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A tip of the cap to the Hogan legacy
Apparently, the "folks in Camp Ponte Vedra" are tripping all over themselves when a new sponsor shows up and can't figure out that the PGA Tour’s developmental circuit needs stability with a recognizable name that doesn't change every five years. As John Hawkins wrote, commissioner Jay Monahan should have said, "The Korn Ferry Tour? Are you kidding me?" (“Tour flips umbrella sponsorship inside out,” June 24).

Tom Lehman didn't win on the Korn Ferry Tour; he won on the Ben Hogan Tour. Jim Furyk didn't win on the Korn Ferry Tour; he won on the Nike Tour. Zach Johnson didn't win on the Korn Ferry Tour; he won on the Nationwide Tour. It's the same tour, but if you didn't know, you would have to look up who was the sponsor at the time.

Here's an idea for Monahan: The PGA Tour should borrow the marketing strategy from the Arnold Palmer Invitational presented by Mastercard. The developmental tour always should have been called the Ben Hogan Tour presented by (insert current sponsor).

Ken Byers
Kennewick, Wash.


A feeder tour with an appetite for change
What is the name of the golf tour that feeds the PGA Tour? I stumped five people on Friday, and only one of them knew what Korn Ferry does (“Tour flips umbrella sponsorship inside out,” June 24).

Umbrella sponsors and tournament sponsors change all the time. Look no further than last week’s tournament near Hartford, Conn. It was the Insurance City Open, the Greater Hartford Open, the Sam Davis Jr. something or other, Canon something, etc.

It’s rare to find a tournament without a sponsorship change. The major championships are in that category.

In life and in golf, change is material to everything. Today, Korn Ferry; tomorrow, who knows? Maybe the Jack in the Box Tour.

Bob Geismar
Boca Raton, Fla.


PGA Tour’s loss will be LPGA’s gain
After this past weekend of golf, I guess I'll stop watching the PGA Tour and watch only the LPGA.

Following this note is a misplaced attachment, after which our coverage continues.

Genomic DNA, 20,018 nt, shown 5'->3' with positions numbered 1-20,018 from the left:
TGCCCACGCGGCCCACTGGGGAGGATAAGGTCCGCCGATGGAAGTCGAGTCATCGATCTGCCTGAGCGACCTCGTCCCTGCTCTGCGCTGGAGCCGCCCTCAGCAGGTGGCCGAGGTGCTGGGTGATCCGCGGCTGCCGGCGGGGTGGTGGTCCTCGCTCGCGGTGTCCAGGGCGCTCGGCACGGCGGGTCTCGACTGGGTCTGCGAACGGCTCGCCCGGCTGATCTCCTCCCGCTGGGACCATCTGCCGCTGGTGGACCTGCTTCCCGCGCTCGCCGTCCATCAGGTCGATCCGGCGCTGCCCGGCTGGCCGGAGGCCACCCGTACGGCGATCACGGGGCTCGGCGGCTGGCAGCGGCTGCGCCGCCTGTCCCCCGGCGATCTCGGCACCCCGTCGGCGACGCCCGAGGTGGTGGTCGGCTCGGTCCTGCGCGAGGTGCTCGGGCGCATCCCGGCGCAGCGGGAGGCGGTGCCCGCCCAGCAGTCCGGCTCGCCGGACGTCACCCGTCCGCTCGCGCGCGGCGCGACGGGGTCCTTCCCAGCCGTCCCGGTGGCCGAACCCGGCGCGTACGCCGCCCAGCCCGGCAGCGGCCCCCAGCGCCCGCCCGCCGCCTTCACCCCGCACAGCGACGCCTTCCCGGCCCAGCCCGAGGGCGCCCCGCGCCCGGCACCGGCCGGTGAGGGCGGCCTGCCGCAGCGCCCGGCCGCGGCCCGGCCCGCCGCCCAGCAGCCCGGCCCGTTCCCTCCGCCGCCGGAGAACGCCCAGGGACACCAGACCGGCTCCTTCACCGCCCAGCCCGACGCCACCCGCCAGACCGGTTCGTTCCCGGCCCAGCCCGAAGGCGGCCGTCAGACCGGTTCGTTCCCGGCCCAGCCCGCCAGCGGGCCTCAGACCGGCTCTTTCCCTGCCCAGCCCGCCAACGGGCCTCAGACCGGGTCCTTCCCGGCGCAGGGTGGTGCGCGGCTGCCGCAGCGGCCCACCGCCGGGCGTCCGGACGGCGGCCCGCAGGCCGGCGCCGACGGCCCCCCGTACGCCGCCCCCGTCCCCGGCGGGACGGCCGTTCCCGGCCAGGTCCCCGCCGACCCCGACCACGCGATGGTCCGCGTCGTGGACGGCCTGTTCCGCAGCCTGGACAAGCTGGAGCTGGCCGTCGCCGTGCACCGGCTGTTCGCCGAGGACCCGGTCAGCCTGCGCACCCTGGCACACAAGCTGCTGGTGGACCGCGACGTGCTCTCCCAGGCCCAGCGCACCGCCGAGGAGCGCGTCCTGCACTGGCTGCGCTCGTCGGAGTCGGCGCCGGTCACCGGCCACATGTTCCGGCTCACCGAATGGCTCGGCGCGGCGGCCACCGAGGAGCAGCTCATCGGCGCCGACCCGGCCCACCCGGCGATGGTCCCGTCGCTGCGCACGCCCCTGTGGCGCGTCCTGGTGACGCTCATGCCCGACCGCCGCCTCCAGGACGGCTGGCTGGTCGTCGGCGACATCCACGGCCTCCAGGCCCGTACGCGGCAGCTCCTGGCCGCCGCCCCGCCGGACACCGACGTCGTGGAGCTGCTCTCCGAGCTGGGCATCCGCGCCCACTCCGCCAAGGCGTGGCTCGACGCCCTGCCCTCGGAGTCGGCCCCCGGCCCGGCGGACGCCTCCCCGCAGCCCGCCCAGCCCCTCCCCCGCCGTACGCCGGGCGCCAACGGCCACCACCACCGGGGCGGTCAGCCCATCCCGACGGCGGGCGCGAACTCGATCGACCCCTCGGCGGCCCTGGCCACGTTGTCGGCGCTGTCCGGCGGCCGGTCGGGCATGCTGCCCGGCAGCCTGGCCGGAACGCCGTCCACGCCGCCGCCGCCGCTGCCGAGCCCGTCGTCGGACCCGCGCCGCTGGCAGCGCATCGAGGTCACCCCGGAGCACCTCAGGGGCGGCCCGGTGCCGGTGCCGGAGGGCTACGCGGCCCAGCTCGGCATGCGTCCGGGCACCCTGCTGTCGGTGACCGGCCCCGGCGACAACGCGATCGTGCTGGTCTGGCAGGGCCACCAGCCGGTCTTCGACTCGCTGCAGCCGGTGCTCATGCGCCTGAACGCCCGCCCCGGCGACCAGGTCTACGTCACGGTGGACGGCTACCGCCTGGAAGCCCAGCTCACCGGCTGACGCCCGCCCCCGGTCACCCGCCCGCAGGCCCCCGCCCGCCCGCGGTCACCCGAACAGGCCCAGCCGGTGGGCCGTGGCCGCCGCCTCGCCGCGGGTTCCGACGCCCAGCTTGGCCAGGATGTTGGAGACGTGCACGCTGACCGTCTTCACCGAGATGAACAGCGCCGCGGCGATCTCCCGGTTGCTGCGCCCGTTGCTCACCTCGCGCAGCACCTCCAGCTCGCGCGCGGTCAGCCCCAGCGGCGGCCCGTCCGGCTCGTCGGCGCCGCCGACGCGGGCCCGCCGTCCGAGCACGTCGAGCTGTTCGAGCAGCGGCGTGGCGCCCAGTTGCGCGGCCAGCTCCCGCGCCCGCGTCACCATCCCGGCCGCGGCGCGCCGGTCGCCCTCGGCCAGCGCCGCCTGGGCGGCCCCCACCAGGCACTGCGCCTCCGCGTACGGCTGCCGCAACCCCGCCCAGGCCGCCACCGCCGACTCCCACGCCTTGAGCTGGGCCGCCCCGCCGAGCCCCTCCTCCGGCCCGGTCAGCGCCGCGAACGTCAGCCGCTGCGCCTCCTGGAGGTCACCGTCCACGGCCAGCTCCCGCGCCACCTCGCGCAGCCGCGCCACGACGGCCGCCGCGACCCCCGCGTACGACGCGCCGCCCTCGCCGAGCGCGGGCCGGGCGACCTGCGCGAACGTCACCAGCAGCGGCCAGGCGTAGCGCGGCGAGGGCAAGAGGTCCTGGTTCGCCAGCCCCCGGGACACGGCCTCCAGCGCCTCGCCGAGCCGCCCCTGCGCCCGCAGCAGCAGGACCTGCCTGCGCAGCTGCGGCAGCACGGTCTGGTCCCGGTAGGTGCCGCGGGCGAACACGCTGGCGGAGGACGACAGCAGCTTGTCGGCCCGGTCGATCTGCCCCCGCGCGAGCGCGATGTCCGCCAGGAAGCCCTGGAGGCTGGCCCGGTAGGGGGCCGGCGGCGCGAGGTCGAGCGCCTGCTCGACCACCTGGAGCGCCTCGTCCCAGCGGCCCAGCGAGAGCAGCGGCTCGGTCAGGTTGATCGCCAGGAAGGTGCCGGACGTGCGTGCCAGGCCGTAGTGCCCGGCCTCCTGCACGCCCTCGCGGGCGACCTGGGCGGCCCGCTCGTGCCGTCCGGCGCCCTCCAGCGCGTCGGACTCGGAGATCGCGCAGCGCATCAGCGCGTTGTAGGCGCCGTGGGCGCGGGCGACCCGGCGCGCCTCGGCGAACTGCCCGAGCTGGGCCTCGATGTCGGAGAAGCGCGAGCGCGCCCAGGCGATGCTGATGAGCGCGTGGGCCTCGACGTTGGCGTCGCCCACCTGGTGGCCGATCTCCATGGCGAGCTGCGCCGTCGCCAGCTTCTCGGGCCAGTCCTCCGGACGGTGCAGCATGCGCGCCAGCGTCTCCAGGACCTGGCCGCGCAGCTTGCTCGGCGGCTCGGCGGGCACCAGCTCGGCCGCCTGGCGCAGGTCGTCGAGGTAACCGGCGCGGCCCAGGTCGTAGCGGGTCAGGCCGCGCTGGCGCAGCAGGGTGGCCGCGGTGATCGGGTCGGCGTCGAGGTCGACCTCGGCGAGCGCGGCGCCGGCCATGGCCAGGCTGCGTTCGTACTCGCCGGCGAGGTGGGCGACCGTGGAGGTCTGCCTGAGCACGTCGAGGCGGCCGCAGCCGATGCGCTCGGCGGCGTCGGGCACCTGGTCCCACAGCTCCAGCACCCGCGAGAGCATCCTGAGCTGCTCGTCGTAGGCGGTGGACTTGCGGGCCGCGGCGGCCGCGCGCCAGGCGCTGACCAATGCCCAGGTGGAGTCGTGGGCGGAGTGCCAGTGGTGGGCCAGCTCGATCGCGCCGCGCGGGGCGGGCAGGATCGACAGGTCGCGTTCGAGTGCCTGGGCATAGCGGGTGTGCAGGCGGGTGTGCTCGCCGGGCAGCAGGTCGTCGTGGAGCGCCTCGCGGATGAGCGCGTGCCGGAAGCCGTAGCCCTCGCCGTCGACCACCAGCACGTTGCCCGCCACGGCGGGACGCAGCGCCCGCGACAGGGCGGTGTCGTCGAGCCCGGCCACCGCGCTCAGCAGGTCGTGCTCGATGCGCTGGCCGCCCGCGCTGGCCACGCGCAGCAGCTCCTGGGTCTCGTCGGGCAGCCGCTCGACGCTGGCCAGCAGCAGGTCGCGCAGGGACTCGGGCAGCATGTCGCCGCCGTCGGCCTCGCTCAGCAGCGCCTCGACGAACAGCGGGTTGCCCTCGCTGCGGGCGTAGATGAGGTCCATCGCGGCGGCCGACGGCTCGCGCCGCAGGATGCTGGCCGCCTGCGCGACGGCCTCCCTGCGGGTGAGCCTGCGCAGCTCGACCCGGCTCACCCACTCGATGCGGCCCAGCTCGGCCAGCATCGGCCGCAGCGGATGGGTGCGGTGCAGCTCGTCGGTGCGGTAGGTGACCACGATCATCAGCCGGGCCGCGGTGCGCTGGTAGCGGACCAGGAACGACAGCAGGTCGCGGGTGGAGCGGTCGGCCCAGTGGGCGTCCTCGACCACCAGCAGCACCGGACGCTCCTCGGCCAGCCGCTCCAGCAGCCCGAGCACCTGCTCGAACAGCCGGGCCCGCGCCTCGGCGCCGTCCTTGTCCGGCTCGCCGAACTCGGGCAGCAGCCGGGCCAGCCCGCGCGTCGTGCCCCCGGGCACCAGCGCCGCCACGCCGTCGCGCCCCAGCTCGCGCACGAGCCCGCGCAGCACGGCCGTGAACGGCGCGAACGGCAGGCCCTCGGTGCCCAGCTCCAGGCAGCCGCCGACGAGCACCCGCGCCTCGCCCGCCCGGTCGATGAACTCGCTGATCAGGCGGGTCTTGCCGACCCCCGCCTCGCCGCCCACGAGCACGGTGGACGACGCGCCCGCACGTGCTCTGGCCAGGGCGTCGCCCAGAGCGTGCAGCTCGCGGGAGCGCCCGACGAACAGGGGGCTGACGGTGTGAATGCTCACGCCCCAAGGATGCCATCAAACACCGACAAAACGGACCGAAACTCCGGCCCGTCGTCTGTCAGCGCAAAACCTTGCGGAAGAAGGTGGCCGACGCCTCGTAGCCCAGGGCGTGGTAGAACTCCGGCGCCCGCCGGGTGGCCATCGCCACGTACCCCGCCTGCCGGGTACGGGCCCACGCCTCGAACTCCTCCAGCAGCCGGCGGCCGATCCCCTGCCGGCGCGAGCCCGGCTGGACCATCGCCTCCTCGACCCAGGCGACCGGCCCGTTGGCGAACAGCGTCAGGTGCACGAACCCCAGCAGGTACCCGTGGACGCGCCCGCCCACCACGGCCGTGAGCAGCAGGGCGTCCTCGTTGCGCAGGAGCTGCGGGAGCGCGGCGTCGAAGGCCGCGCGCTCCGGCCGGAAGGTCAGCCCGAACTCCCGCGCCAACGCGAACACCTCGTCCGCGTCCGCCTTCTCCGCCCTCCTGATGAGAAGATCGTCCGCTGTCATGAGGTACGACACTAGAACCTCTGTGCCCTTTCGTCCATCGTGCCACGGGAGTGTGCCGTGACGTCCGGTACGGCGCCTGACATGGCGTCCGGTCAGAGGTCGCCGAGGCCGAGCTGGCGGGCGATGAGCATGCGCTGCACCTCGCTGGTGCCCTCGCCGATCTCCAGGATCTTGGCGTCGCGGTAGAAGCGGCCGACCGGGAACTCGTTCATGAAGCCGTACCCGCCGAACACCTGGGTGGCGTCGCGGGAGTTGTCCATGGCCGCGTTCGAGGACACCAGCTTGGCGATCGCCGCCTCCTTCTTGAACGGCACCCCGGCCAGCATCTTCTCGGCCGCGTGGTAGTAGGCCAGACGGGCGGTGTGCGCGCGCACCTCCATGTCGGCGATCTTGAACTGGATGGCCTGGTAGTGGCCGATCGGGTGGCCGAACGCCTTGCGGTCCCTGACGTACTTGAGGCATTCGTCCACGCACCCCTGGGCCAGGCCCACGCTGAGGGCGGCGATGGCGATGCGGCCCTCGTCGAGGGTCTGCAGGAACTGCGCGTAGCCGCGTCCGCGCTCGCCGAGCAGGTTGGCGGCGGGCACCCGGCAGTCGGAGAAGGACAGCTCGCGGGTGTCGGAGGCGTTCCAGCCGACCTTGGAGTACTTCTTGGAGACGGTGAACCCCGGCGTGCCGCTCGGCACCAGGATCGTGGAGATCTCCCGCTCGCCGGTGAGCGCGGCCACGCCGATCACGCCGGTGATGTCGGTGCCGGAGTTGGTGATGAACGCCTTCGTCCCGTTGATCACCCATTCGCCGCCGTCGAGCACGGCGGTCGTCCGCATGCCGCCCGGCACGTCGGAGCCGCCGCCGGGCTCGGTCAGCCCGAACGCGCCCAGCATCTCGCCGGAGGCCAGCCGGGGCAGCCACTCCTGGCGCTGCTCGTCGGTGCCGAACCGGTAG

Evidently, there were only two golfers on the course playing Sunday, and they left a lot to be desired. Chez Reavie played well, but Keegan Bradley was sickening to watch. He couldn't hit a shot without conferring with his caddie on how, where to aim and the distance, and then couldn't make a lot of the shots. I don't know who else was in the tournament, but we didn't get to see them play.

And it's no fun to watch a game in which the leader is 19 or 20 under. That's no challenge at all. And they can waste amazing amounts of time analyzing a shot, then missing it.

I would still like to see them play a local course once, with narrow fairways, tall and thick rough and small greens that require exacting hits to hold. PGA Tour tournaments have become a joke, just like the NBA, with its 10-foot goals, 7-foot players with 3 feet of reach.

I'm going back to watching the LPGA. That's golf at its finest.

Bobby K. Goforth
Bristol, Tenn.


Go deeper on leaderboard
When I woke up on Sunday morning, I turned on Golf Channel and watched the European Tour.

On the detail box for each golfer showing his score, what shot he was shooting on the hole, distance to the flag, etc., his current position in the field also was displayed. This is very interesting because often when networks show the leaderboard, you rarely get past the first page of scores or the top 10.

When I watched the Travelers Championship, CBS had the same box, but the golfer’s position in the field was not displayed. The only time the position was displayed was when the golfer was the leader or co-leader.

CBS and Golf Channel could tweak their boxes to display the same information as the European Tour does for each golfer. When the European broadcast scrolls down the leaderboard, it shows all golfers’ positions in the field.

The information is available but not displayed. You can know exactly where your favorite golfers are in the field.

Tom Nenos
River Ridge, La.


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